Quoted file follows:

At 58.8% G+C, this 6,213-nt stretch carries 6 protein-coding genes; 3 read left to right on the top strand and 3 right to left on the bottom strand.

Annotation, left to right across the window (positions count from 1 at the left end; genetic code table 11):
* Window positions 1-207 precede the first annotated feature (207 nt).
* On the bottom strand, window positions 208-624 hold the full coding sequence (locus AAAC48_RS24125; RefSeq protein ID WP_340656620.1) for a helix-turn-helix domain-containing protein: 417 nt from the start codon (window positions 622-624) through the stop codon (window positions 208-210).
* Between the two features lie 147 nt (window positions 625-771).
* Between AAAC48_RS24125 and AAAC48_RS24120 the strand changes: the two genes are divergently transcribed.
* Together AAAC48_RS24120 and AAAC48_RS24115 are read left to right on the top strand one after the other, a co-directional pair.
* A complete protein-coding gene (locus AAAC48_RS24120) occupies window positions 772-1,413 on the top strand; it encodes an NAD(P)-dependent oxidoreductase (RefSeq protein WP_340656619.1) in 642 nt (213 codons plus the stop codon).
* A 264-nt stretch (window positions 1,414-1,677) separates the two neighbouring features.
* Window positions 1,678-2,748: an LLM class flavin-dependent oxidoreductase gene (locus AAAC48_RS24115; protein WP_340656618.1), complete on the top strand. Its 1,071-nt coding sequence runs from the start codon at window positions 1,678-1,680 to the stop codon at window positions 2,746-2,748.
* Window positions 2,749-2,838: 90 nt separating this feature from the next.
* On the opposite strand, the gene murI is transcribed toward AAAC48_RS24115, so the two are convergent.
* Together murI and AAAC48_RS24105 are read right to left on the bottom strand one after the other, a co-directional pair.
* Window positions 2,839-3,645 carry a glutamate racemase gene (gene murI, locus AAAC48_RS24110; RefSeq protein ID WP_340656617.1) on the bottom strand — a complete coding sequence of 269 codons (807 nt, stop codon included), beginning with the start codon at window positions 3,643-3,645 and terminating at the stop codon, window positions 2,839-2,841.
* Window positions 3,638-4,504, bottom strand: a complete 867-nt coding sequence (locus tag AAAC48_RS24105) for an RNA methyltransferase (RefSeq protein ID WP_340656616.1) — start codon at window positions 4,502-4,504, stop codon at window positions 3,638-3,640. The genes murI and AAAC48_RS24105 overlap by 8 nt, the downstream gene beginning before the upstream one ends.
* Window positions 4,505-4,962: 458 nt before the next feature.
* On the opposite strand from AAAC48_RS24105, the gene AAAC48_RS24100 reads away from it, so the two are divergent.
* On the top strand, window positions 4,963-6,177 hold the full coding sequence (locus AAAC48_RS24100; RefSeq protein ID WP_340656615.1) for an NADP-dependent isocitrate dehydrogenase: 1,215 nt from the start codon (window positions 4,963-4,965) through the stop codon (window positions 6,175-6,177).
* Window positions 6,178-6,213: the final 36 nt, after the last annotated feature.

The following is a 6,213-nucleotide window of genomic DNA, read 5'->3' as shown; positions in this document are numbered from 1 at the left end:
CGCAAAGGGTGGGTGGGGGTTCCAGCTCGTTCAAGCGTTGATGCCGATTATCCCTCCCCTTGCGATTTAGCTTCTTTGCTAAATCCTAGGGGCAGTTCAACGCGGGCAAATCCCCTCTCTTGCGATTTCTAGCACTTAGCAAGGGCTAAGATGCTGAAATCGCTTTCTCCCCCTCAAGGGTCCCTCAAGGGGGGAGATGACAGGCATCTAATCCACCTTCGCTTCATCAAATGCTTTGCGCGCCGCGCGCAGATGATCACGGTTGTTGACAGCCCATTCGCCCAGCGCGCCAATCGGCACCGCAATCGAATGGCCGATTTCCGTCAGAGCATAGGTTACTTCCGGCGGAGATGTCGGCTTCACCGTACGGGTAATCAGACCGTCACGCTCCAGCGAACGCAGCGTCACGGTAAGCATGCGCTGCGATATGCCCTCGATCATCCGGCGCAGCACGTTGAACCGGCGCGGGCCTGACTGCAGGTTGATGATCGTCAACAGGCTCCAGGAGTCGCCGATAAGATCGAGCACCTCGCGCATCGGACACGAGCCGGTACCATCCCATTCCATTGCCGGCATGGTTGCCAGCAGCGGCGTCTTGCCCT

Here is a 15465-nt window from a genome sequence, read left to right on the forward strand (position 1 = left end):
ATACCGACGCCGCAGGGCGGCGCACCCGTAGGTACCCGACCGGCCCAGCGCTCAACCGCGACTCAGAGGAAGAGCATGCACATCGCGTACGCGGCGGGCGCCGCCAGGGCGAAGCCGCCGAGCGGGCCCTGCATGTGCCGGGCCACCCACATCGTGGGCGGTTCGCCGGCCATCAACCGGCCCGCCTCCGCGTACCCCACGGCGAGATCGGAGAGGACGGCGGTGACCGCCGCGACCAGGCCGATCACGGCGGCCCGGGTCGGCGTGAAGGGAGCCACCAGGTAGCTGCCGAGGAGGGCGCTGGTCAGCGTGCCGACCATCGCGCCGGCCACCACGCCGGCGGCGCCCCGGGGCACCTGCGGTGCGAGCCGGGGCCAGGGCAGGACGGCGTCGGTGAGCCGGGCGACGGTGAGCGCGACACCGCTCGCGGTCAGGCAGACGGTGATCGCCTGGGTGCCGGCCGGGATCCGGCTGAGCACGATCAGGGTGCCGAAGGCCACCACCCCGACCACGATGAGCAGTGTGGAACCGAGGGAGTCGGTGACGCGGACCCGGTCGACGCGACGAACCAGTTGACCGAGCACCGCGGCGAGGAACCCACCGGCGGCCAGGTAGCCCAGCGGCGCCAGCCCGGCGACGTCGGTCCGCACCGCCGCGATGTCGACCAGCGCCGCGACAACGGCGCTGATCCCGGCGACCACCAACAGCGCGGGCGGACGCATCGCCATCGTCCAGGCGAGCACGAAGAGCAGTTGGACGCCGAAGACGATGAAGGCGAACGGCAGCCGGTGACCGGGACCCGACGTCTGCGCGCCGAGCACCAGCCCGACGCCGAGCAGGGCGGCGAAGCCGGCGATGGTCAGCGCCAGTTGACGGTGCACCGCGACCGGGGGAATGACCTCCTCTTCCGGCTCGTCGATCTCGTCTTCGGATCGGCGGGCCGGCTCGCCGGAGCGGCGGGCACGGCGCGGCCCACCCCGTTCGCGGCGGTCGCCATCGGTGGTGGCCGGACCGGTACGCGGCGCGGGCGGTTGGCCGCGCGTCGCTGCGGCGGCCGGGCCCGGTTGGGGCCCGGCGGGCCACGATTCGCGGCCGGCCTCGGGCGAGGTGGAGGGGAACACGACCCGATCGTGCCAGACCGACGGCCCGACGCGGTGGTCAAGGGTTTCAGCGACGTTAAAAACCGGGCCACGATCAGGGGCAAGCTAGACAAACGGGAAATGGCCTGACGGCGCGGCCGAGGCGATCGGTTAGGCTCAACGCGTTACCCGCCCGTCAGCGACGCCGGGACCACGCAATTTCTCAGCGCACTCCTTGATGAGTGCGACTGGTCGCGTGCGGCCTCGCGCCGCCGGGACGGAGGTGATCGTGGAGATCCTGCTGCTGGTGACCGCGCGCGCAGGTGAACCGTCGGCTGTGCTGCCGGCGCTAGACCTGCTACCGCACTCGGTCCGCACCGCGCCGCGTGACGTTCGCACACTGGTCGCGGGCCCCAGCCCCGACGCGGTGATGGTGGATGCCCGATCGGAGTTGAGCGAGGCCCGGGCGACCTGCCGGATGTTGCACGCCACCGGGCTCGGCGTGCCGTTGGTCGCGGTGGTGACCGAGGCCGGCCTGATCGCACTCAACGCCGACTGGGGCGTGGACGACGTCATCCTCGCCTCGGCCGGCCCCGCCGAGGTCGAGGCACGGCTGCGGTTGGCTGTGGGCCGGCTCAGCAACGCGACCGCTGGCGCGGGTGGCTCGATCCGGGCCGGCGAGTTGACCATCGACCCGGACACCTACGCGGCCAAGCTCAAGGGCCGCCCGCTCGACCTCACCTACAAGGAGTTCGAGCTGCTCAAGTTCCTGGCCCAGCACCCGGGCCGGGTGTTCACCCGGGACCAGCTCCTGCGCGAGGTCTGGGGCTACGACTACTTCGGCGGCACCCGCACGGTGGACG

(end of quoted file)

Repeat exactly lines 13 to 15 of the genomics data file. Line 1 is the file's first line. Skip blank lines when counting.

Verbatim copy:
* Together murI and AAAC48_RS24105 are read right to left on the bottom strand one after the other, a co-directional pair.
* Window positions 2,839-3,645 carry a glutamate racemase gene (gene murI, locus AAAC48_RS24110; RefSeq protein ID WP_340656617.1) on the bottom strand — a complete coding sequence of 269 codons (807 nt, stop codon included), beginning with the start codon at window positions 3,643-3,645 and terminating at the stop codon, window positions 2,839-2,841.
* Window positions 3,638-4,504, bottom strand: a complete 867-nt coding sequence (locus tag AAAC48_RS24105) for an RNA methyltransferase (RefSeq protein ID WP_340656616.1) — start codon at window positions 4,502-4,504, stop codon at window positions 3,638-3,640. The genes murI and AAAC48_RS24105 overlap by 8 nt, the downstream gene beginning before the upstream one ends.